OBB took the opportunity to look at Todd’s property tax bills, which were based on an assessed value of $28,200. That’s low by many neighborhoods’ standards. But in Homewood, typical home prices remained stubbornly below $25,000, even as they’ve soared in other parts of the East End. And hers was a house with persistent sewer backups.
OBB paid for an appraisal, which put the value — given the basement problem — at $12,000.
OBB then paid Clark to represent Todd, and they filed an appeal with the Board of Property Assessment Appeals and Review [BPAAR]. The board kept the assessment at $28,200. So Todd and Clark appealed to the Board of Viewers, a Court of Common Pleas panel that can overturn BPAAR decisions.
Negotiations ensued. “We basically settled out with the school district,” said Clark. Both sides agreed to set the assessment at $12,000 for 2020 and then $18,000 from 2021 forward.
The county’s homestead tax exemption excludes the first $18,000 of the value of an owner-occupied home from property taxation. The school district exempts an amount that varies every year, and is currently $29,944. The city exempts $15,000.
That left Todd with a property tax bill of around $24 a year. It saves her a little more than $100 a year – not a windfall, but meaningful to her.
“This couldn’t have come at a better time, dealing with the sewer, and dealing with my income being up and down and zero sometimes,” said Todd, now retired.
Armed with ownership, she was able to get assistance with the sewer problem. Media attention led to free help from Cuccaro Plumbing. Her basement has been dry for almost a year. “I am as secure as I was when I was growing up in this house,” she said.
Not available everywhere
This year, 12,659 appeals have been filed, and fewer than 900 of those are by residential property owners. The rest were filed by school districts or municipalities seeking to boost assessments, or commercial property owners.
The deadline for filing appeals passed on March 31, but a pending court case could compel a reopening of the process for new appeals.
Savvy homeowners who believe their assessments are higher than market values may be able to handle the BPAAR process without a lawyer, said Clark. They would need to search for information on similar homes in close proximity (called comparables) that recently sold for prices below their assessed values.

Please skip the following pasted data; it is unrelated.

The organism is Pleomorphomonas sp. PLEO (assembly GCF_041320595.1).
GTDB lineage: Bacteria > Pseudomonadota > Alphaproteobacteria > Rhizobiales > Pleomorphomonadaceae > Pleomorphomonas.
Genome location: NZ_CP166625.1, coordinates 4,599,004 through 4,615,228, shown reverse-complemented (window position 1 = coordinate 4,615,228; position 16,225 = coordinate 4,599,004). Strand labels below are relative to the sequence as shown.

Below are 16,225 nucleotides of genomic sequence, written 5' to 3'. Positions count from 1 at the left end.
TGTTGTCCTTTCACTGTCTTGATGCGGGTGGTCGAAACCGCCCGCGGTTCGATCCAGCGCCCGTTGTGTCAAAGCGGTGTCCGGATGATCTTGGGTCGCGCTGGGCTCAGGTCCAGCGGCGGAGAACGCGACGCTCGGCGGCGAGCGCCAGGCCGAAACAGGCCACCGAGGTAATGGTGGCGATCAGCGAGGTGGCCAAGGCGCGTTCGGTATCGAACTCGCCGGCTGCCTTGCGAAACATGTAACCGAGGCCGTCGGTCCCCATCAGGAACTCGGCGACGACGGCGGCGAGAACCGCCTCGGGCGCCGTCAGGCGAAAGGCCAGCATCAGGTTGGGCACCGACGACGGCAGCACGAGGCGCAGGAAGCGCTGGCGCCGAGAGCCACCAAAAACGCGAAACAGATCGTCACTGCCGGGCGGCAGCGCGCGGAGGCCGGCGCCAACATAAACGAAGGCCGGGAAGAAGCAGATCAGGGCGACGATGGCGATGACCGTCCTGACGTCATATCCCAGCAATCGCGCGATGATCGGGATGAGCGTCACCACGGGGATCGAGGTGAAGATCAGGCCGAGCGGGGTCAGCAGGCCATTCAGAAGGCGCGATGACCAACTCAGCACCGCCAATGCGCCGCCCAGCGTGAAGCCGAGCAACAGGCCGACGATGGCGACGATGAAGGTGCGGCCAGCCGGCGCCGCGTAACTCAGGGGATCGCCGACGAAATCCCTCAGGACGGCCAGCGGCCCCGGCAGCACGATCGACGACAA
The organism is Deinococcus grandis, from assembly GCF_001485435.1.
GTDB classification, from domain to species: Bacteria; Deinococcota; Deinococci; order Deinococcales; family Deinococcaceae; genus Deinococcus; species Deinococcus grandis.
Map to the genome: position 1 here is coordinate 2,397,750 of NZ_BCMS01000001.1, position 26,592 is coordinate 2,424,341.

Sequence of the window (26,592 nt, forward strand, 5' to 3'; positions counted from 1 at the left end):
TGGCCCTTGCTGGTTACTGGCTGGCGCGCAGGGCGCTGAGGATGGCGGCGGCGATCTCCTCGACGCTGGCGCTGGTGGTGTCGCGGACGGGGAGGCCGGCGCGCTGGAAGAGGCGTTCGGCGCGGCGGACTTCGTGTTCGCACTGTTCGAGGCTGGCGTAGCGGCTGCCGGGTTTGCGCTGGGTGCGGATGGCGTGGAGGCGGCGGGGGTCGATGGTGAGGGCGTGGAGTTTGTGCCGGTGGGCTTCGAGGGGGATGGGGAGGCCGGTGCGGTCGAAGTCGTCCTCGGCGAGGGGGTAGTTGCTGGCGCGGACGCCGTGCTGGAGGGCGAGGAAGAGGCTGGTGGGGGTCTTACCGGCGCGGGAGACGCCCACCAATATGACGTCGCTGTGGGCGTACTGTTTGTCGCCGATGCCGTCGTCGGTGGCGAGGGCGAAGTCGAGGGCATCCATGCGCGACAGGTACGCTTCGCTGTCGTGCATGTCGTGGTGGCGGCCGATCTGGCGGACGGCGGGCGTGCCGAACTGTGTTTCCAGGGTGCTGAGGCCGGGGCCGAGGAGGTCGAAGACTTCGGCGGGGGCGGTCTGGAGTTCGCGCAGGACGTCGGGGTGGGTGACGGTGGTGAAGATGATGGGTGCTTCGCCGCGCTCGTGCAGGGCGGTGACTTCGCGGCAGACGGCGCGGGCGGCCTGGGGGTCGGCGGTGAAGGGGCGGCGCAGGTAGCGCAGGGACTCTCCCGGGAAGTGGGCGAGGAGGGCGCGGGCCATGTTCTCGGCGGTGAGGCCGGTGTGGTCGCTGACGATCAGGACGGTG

“I would say that you’ve got to have some really strong comparables because they [BPAAR] are looking for really strong evidence,” she said. Documents can be submitted online, and the hearings are often done by phone.
About Unbalanced: This year, PublicSource is exploring the effects of property taxes on people and communities a decade after Allegheny County’s last reassessment.
The Board of Viewers process, which can involve negotiation with the taxing bodies, is more of a challenge, she said. “I would have been uncomfortable if a client had to talk through that alone,” she said. “I think people do need representation.”
OBB pays Clark thanks to funding from the state Department of Community and Economic Develpment’s Neighborhood Assistance Program. Many neighborhood organizations, though, don’t have the wherewithal or staffing to provide residents with such help.
In Todd’s case, the service has given her the power to decide exactly how long she’ll stay in her home. “Prior to this coming together, the feeling of uncertainty, and not being rooted, was not a very good feeling,”
Allegheny County property assessment and sales information posted by the Western Pennsylvania Regional Data Center was used in this story.
Rich Lord is PublicSource’s managing editor. He can be reached at firstname.lastname@example.org or on Twitter @richelord.
This story was fact-checked by Sophia Levin.
Do you feel more informed?
Help us inform people in the Pittsburgh region with more stories like this — support our nonprofit newsroom with a donation.